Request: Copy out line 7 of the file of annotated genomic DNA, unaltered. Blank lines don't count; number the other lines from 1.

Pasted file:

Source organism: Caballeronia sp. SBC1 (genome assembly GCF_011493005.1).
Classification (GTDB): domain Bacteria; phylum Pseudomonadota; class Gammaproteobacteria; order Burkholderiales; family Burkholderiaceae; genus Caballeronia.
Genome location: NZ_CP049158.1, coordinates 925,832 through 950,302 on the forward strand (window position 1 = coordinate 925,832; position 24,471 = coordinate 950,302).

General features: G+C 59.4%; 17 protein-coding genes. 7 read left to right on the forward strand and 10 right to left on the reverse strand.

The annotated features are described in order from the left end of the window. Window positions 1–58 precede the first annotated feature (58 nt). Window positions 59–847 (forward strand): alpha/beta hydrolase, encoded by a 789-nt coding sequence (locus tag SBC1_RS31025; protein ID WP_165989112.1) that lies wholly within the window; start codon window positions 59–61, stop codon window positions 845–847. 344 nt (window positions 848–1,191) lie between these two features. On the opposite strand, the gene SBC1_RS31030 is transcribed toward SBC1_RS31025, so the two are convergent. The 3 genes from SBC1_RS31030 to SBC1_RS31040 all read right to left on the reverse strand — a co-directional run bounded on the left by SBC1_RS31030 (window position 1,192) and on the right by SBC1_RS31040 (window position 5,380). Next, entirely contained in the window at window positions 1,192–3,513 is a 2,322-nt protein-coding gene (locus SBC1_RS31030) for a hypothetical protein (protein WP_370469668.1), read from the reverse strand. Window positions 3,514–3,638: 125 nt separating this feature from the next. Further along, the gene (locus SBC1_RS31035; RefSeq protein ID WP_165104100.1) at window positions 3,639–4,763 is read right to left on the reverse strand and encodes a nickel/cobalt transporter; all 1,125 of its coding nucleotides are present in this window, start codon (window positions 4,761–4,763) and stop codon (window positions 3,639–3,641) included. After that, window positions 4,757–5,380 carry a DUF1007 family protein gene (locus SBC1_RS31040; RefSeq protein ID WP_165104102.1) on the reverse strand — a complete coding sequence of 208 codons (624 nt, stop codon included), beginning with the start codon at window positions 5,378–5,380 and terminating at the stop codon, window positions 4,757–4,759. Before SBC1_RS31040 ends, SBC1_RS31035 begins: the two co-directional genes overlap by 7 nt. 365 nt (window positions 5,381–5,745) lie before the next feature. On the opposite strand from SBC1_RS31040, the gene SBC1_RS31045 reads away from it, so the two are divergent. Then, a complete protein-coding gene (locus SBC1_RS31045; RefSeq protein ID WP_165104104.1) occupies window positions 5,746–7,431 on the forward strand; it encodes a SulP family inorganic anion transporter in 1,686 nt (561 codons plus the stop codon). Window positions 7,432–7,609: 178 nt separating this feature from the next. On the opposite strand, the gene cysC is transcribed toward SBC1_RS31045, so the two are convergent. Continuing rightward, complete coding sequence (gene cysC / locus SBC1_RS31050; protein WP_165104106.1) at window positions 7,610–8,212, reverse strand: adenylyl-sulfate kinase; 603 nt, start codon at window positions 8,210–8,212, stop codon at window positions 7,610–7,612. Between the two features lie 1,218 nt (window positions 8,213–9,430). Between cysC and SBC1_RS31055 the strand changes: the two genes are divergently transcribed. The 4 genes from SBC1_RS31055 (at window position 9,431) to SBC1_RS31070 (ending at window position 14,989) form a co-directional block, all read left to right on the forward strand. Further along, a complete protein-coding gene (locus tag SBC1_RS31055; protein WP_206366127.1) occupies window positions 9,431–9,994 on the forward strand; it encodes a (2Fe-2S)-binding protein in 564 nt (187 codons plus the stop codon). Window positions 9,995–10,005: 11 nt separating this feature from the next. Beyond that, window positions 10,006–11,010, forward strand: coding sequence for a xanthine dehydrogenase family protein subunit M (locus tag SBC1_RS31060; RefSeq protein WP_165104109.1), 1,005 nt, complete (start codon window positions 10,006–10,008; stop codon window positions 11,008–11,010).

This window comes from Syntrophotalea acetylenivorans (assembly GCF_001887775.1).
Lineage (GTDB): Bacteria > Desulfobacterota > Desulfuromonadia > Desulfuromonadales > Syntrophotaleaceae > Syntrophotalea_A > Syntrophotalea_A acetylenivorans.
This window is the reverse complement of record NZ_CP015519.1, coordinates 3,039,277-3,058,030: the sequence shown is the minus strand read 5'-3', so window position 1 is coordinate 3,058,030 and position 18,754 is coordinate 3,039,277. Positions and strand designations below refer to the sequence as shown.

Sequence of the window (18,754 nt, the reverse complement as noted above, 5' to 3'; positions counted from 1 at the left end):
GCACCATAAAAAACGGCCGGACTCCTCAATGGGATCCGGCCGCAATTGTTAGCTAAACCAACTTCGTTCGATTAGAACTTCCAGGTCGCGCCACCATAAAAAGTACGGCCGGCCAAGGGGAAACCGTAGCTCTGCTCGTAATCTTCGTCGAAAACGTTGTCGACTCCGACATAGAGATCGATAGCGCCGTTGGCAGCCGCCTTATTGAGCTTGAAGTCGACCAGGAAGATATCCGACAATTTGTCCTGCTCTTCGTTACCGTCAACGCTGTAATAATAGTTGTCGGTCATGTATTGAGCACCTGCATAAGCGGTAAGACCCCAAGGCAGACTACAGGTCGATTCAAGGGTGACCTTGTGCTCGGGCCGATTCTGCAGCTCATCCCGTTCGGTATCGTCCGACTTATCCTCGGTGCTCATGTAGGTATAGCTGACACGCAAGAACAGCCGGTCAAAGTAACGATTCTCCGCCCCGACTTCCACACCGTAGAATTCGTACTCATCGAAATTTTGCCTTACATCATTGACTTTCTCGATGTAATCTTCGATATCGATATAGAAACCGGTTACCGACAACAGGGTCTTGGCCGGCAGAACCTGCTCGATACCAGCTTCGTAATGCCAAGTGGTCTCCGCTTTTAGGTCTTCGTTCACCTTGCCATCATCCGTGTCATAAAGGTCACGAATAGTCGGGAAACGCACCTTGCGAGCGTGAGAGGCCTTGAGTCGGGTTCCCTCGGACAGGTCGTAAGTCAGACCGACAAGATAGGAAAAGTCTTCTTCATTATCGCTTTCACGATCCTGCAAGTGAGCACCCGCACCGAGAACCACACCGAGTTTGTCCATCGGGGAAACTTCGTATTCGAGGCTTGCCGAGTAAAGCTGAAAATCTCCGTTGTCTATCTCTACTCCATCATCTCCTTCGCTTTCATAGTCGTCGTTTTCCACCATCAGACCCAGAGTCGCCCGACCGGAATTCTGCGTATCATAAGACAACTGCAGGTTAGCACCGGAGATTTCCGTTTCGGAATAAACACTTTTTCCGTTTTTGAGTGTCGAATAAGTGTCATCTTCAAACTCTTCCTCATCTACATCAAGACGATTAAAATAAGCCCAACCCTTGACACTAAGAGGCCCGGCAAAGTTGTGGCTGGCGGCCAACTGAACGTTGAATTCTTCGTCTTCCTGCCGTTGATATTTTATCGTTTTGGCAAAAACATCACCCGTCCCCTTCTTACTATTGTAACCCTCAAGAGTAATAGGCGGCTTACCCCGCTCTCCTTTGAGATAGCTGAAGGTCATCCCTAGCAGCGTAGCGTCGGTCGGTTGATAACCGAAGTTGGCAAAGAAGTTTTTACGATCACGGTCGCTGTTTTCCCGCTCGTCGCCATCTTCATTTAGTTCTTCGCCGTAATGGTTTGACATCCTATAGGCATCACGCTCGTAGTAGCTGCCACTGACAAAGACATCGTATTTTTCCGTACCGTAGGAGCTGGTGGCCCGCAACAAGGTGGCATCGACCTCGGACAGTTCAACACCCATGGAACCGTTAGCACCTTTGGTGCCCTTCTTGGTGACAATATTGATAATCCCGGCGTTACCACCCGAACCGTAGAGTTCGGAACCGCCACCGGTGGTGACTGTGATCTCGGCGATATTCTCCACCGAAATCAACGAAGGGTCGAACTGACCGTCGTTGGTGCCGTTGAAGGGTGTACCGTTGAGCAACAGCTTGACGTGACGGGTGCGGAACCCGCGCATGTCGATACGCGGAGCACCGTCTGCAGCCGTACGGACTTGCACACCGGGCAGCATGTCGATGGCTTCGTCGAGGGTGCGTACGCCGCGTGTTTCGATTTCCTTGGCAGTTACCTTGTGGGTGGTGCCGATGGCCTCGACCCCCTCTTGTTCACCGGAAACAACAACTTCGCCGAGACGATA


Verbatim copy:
Lineage (GTDB): Bacteria > Desulfobacterota > Desulfuromonadia > Desulfuromonadales > Syntrophotaleaceae > Syntrophotalea_A > Syntrophotalea_A acetylenivorans.